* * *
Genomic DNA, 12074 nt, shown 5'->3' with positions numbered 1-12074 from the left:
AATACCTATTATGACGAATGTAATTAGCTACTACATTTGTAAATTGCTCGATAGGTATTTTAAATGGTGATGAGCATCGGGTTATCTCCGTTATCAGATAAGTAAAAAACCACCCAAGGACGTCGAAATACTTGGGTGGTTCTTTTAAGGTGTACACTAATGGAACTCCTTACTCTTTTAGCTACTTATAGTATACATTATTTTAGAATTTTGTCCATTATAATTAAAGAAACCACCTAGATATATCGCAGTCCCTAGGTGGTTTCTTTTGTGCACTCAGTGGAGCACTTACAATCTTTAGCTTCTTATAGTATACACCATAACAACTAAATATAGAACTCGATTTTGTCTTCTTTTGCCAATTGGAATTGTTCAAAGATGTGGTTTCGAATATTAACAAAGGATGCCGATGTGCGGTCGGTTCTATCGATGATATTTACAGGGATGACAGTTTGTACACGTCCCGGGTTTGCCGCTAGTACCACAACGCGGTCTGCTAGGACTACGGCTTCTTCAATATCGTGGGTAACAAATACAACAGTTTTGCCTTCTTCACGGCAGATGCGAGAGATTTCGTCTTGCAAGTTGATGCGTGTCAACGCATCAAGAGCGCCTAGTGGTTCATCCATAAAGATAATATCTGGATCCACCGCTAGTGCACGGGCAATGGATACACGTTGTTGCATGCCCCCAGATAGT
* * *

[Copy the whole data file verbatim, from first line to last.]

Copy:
Genomic DNA, 12074 nt, shown 5'->3' with positions numbered 1-12074 from the left:
AATACCTATTATGACGAATGTAATTAGCTACTACATTTGTAAATTGCTCGATAGGTATTTTAAATGGTGATGAGCATCGGGTTATCTCCGTTATCAGATAAGTAAAAAACCACCCAAGGACGTCGAAATACTTGGGTGGTTCTTTTAAGGTGTACACTAATGGAACTCCTTACTCTTTTAGCTACTTATAGTATACATTATTTTAGAATTTTGTCCATTATAATTAAAGAAACCACCTAGATATATCGCAGTCCCTAGGTGGTTTCTTTTGTGCACTCAGTGGAGCACTTACAATCTTTAGCTTCTTATAGTATACACCATAACAACTAAATATAGAACTCGATTTTGTCTTCTTTTGCCAATTGGAATTGTTCAAAGATGTGGTTTCGAATATTAACAAAGGATGCCGATGTGCGGTCGGTTCTATCGATGATATTTACAGGGATGACAGTTTGTACACGTCCCGGGTTTGCCGCTAGTACCACAACGCGGTCTGCTAGGACTACGGCTTCTTCAATATCGTGGGTAACAAATACAACAGTTTTGCCTTCTTCACGGCAGATGCGAGAGATTTCGTCTTGCAAGTTGATGCGTGTCAACGCATCAAGAGCGCCTAGTGGTTCATCCATAAAGATAATATCTGGATCCACCGCTAGTGCACGGGCAATGGATACACGTTGTTGCATGCCCCCAGATAGT